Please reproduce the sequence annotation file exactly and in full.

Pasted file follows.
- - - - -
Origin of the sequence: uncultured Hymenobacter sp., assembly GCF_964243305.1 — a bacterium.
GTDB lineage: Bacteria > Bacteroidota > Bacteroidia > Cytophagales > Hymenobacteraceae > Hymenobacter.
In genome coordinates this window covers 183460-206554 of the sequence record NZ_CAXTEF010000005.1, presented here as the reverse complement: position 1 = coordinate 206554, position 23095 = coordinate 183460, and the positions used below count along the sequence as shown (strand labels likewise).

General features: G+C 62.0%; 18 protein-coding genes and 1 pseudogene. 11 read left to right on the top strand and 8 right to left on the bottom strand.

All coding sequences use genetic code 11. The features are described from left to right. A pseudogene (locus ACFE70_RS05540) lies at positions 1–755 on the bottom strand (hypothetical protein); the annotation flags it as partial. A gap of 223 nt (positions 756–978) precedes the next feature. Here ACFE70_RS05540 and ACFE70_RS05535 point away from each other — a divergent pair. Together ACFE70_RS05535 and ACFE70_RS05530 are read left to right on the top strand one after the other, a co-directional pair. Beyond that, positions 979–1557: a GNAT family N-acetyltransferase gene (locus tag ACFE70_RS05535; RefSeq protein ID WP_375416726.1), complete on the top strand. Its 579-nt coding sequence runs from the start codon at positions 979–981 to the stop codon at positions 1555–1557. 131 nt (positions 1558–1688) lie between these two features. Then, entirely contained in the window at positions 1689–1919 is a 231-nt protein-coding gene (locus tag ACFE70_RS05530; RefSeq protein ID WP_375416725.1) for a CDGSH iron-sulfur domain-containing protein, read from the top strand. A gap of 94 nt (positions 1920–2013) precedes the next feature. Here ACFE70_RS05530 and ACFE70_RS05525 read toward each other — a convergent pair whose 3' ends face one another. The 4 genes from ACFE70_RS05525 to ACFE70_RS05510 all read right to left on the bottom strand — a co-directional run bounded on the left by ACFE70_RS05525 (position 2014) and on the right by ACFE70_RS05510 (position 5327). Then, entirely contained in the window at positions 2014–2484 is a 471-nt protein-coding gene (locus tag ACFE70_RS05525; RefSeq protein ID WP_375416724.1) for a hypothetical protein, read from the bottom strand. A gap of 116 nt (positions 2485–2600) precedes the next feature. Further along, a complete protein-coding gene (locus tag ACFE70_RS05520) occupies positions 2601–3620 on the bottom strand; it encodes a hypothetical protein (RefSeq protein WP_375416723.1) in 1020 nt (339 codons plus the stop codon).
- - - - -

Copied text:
Origin of the sequence: uncultured Hymenobacter sp., assembly GCF_964243305.1 — a bacterium.
GTDB lineage: Bacteria > Bacteroidota > Bacteroidia > Cytophagales > Hymenobacteraceae > Hymenobacter.
In genome coordinates this window covers 183460-206554 of the sequence record NZ_CAXTEF010000005.1, presented here as the reverse complement: position 1 = coordinate 206554, position 23095 = coordinate 183460, and the positions used below count along the sequence as shown (strand labels likewise).

General features: G+C 62.0%; 18 protein-coding genes and 1 pseudogene. 11 read left to right on the top strand and 8 right to left on the bottom strand.

All coding sequences use genetic code 11. The features are described from left to right. A pseudogene (locus ACFE70_RS05540) lies at positions 1–755 on the bottom strand (hypothetical protein); the annotation flags it as partial. A gap of 223 nt (positions 756–978) precedes the next feature. Here ACFE70_RS05540 and ACFE70_RS05535 point away from each other — a divergent pair. Together ACFE70_RS05535 and ACFE70_RS05530 are read left to right on the top strand one after the other, a co-directional pair. Beyond that, positions 979–1557: a GNAT family N-acetyltransferase gene (locus tag ACFE70_RS05535; RefSeq protein ID WP_375416726.1), complete on the top strand. Its 579-nt coding sequence runs from the start codon at positions 979–981 to the stop codon at positions 1555–1557. 131 nt (positions 1558–1688) lie between these two features. Then, entirely contained in the window at positions 1689–1919 is a 231-nt protein-coding gene (locus tag ACFE70_RS05530; RefSeq protein ID WP_375416725.1) for a CDGSH iron-sulfur domain-containing protein, read from the top strand. A gap of 94 nt (positions 1920–2013) precedes the next feature. Here ACFE70_RS05530 and ACFE70_RS05525 read toward each other — a convergent pair whose 3' ends face one another. The 4 genes from ACFE70_RS05525 to ACFE70_RS05510 all read right to left on the bottom strand — a co-directional run bounded on the left by ACFE70_RS05525 (position 2014) and on the right by ACFE70_RS05510 (position 5327). Then, entirely contained in the window at positions 2014–2484 is a 471-nt protein-coding gene (locus tag ACFE70_RS05525; RefSeq protein ID WP_375416724.1) for a hypothetical protein, read from the bottom strand. A gap of 116 nt (positions 2485–2600) precedes the next feature. Further along, a complete protein-coding gene (locus tag ACFE70_RS05520) occupies positions 2601–3620 on the bottom strand; it encodes a hypothetical protein (RefSeq protein WP_375416723.1) in 1020 nt (339 codons plus the stop codon).